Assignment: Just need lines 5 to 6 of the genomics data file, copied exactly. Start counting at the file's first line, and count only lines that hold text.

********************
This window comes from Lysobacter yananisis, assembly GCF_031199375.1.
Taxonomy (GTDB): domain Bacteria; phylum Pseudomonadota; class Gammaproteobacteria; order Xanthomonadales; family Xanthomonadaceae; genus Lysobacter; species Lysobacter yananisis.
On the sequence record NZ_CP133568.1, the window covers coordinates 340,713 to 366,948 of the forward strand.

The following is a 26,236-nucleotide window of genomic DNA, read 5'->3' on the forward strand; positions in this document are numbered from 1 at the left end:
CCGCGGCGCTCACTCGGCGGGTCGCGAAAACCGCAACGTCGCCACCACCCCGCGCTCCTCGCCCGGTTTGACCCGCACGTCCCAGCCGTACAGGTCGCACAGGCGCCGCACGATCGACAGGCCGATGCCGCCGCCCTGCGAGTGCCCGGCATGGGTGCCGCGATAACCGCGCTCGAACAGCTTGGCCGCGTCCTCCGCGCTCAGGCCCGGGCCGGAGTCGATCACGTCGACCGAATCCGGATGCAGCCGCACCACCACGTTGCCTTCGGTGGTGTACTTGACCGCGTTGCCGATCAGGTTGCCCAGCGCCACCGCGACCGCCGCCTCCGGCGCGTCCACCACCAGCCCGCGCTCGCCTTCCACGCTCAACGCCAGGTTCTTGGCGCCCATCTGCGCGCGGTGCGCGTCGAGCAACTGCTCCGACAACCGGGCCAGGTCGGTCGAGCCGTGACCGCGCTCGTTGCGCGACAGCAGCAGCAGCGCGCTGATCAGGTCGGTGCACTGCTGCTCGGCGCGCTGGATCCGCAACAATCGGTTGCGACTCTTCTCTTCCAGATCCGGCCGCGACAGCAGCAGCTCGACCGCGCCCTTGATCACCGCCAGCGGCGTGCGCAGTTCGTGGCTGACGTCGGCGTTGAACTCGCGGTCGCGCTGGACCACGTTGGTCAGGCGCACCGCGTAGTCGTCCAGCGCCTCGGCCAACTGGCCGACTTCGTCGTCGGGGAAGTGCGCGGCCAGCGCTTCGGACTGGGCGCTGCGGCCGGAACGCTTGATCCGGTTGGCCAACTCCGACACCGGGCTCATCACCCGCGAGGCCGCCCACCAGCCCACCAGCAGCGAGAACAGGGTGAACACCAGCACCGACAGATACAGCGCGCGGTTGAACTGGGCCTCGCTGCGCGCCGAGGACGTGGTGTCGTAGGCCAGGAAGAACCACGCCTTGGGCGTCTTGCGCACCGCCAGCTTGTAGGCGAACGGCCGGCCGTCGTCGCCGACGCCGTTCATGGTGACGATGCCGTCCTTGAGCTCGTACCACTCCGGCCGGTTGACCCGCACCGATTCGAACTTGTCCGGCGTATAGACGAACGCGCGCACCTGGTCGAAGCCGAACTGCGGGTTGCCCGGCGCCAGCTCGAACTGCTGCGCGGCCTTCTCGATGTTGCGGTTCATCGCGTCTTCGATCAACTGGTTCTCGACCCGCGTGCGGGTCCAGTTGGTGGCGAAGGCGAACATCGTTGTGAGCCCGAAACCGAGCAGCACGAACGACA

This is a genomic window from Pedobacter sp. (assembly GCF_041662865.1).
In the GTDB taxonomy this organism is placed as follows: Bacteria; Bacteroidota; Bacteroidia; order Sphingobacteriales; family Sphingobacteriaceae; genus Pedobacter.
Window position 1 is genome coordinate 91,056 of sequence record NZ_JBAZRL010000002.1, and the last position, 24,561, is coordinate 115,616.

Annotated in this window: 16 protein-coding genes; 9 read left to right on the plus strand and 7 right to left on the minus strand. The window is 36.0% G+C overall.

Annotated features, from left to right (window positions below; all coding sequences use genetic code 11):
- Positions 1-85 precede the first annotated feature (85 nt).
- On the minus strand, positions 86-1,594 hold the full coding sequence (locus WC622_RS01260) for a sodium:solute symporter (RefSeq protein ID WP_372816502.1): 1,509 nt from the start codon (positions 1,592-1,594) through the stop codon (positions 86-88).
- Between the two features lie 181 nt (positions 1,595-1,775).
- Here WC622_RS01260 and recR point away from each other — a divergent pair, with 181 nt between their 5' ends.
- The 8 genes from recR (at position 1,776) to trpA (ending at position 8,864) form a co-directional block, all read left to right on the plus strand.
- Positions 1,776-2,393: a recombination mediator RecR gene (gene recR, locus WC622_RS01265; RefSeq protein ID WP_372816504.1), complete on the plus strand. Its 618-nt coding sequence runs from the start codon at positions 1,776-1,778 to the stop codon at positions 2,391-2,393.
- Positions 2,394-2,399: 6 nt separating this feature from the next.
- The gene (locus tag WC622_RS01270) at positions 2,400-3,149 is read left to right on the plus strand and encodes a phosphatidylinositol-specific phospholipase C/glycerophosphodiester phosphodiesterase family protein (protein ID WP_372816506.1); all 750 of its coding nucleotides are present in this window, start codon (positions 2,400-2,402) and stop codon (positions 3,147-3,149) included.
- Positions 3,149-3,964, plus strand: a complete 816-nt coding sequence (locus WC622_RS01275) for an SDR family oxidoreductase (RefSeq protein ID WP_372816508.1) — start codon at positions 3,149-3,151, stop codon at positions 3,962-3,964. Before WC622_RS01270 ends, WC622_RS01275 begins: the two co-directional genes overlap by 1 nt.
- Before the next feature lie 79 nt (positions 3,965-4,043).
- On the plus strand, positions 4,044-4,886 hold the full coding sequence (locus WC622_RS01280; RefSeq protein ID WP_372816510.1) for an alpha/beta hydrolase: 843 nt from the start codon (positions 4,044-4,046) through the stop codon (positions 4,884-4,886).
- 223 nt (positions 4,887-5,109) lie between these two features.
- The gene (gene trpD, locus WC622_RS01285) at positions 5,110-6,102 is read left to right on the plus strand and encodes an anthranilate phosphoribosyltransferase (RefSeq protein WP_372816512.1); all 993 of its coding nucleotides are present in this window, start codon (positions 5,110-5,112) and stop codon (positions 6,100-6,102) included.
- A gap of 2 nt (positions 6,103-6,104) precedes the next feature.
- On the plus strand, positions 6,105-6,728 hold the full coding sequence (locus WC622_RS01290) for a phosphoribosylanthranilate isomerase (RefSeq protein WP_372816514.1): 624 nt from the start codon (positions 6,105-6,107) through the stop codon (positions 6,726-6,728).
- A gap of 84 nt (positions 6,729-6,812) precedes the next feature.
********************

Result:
CCGCGGCGCTCACTCGGCGGGTCGCGAAAACCGCAACGTCGCCACCACCCCGCGCTCCTCGCCCGGTTTGACCCGCACGTCCCAGCCGTACAGGTCGCACAGGCGCCGCACGATCGACAGGCCGATGCCGCCGCCCTGCGAGTGCCCGGCATGGGTGCCGCGATAACCGCGCTCGAACAGCTTGGCCGCGTCCTCCGCGCTCAGGCCCGGGCCGGAGTCGATCACGTCGACCGAATCCGGATGCAGCCGCACCACCACGTTGCCTTCGGTGGTGTACTTGACCGCGTTGCCGATCAGGTTGCCCAGCGCCACCGCGACCGCCGCCTCCGGCGCGTCCACCACCAGCCCGCGCTCGCCTTCCACGCTCAACGCCAGGTTCTTGGCGCCCATCTGCGCGCGGTGCGCGTCGAGCAACTGCTCCGACAACCGGGCCAGGTCGGTCGAGCCGTGACCGCGCTCGTTGCGCGACAGCAGCAGCAGCGCGCTGATCAGGTCGGTGCACTGCTGCTCGGCGCGCTGGATCCGCAACAATCGGTTGCGACTCTTCTCTTCCAGATCCGGCCGCGACAGCAGCAGCTCGACCGCGCCCTTGATCACCGCCAGCGGCGTGCGCAGTTCGTGGCTGACGTCGGCGTTGAACTCGCGGTCGCGCTGGACCACGTTGGTCAGGCGCACCGCGTAGTCGTCCAGCGCCTCGGCCAACTGGCCGACTTCGTCGTCGGGGAAGTGCGCGGCCAGCGCTTCGGACTGGGCGCTGCGGCCGGAACGCTTGATCCGGTTGGCCAACTCCGACACCGGGCTCATCACCCGCGAGGCCGCCCACCAGCCCACCAGCAGCGAGAACAGGGTGAACACCAGCACCGACAGATACAGCGCGCGGTTGAACTGGGCCTCGCTGCGCGCCGAGGACGTGGTGTCGTAGGCCAGGAAGAACCACGCCTTGGGCGTCTTGCGCACCGCCAGCTTGTAGGCGAACGGCCGGCCGTCGTCGCCGACGCCGTTCATGGTGACGATGCCGTCCTTGAGCTCGTACCACTCCGGCCGGTTGACCCGCACCGATTCGAACTTGTCCGGCGTATAGACGAACGCGCGCACCTGGTCGAAGCCGAACTGCGGGTTGCCCGGCGCCAGCTCGAACTGCTGCGCGGCCTTCTCGATGTTGCGGTTCATCGCGTCTTCGATCAACTGGTTCTCGACCCGCGTGCGGGTCCAGTTGGTGGCGAAGGCGAACATCGTTGTGAGCCCGAAACCGAGCAGCACGAACGACA

This is a genomic window from Pedobacter sp. (assembly GCF_041662865.1).